True Womanhood – Compassionless Christianity

In Women by Caris Adel11 Comments


Photo Credit: silverfox09

{I apologize for the length of this, the length of the quotes. But I want people to know what’s in this study, and how pervasive the uncompassionate attitude is. I think if people are going to attend this study, or churches are going to promote it, they should know what they are promoting, because the content in this week’s posts are incredibly offensive to some people.}

The most stunning thing to me about watching many of these videos is the utter lack of compassion and empathy the speakers have.

But a woman for whom the gospel doesn’t matter or mean anything is going to be self-indulgent. She will have addictive behaviors, substance abuse, eating disorders, live for pleasure, live for senses, medicate emotional pain.”

How can they be so insensitive?

Feminists argued that patriarchy is what caused all the heartache of woman….It was woven throughout our entire society’s family and social and political and religious structures. It was laced throughout our social etiquette and our customs, our rituals, our traditions and laws, our entire system of education and division of labor, and all of these things were responsible for keeping men in a dominant position and women in a submissive, subservient position…only the demise and the deconstruction of all patriarchal structures would lead to her freedom….

{So women fought for} pay equity, equal pay for work of equal value, changes to financial practices, total and equal integration, affirmative action.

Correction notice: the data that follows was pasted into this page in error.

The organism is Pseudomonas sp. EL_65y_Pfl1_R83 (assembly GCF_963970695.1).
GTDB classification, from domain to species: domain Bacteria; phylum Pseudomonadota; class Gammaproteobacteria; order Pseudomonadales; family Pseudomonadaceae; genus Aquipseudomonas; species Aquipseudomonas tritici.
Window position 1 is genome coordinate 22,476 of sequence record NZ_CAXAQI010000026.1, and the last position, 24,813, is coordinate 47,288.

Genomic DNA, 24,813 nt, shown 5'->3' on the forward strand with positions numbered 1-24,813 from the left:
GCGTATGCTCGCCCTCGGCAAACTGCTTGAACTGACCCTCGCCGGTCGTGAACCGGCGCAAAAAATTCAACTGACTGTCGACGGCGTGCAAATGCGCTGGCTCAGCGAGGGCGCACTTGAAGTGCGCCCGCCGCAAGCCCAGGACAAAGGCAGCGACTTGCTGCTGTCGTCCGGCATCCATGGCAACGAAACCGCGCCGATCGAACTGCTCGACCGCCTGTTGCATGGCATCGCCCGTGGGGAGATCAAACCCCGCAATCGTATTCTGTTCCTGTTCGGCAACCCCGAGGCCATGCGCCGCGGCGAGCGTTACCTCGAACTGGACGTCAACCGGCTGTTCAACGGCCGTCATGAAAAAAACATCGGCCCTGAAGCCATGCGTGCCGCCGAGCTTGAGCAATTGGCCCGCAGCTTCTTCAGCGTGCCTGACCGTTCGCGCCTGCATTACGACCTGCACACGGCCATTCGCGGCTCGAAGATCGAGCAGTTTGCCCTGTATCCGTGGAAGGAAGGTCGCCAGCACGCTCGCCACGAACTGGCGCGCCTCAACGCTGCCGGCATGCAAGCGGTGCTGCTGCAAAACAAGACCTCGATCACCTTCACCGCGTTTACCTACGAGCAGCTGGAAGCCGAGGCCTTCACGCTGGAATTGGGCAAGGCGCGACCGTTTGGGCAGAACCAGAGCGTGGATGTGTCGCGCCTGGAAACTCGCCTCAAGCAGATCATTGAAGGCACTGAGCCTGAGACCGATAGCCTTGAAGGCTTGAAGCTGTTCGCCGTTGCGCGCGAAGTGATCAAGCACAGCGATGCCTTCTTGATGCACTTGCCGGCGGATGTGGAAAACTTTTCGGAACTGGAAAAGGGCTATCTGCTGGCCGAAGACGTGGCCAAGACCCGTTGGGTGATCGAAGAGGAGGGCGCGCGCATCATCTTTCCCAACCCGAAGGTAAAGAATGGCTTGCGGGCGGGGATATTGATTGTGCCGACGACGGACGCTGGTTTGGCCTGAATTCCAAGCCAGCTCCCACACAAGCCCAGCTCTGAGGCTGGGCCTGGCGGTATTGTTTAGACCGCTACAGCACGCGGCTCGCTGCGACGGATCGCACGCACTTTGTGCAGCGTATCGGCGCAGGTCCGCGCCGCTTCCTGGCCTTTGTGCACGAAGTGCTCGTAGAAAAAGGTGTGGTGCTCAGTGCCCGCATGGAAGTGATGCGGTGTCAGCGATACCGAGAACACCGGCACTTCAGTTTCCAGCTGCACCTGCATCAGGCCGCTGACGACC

Women began to seek these things with passion and fervor—sexual freedom, changes in adultery and decency laws. Feminists picketed outside New York Times building in opposition to the male-segregated help wanted ads. They organized a splashy protest of the Miss America contest.”

None of this, not even the Miss America protest, was talked about as good, or needed. And it gets even worse.

I participated in things like Take Back the Night marches, and I just remember we’d go around campus yelling, ‘Take Back the Night’, like night’s not going to happen again. (lots of laughter) I don’t know what our point was, but we were mad about a lot of things. (laughter) (off camera – I think that was the point.) So there I am, trying to connect the dots of the social life, I’m like all angry, yelling take back the night, I’m like, so where are those dinner dates? (laughter)”

I didn’t even really know what Take Back the Night was and I was so angry at this part. People don’t just march and stand up for something, for no reason. And then when I learned what it was?  Words don’t do it justice.

They believed that what motivated Margaret Sanger was bitterness. Talking about Sanger’s reaction to her mother, who’d had 18 pregnancies, resulting in 11 children. And she believed that her mother was worn-out and ruined, and ultimately died because of being worn-out from childbirth. She had a bitterness about motherhood. She had a bitterness about childbirth.”

Where is the sympathy for a woman who buried 7 children? Is it possible Sanger had a legitimate reaction to what she saw in her mother? Look, I understand if you don’t like the Pill. But can’t we at least empathize with the fact that childbearing can be hard on women? And that many women live now that would have died in the past, because of having babies (myself included)?

It’s time to pull the plug on pain. If God has forgiven you, you are forgiven. Put it away! And move forward!” – that could be applied to a lot of situations, (and is the wrong attitude, I think), but this is specifically about women who have had abortions. Moving on from that kind of pain isn’t as easy as just putting it away, like it was a load of laundry!

Are you women who have raised your children…to restrain themselves. They don’t run all over the church. They don’t run on the pews. They don’t stand on people’s furniture. You can teach them and train them….Are you that kind of a woman? Rather than women who abandon their children on the altar of their career? Or before the idol of self?….I don’t believe that God ordained for you to have children and have someone else raise them, including your mother or your in-laws! God gave you a child for you to raise….”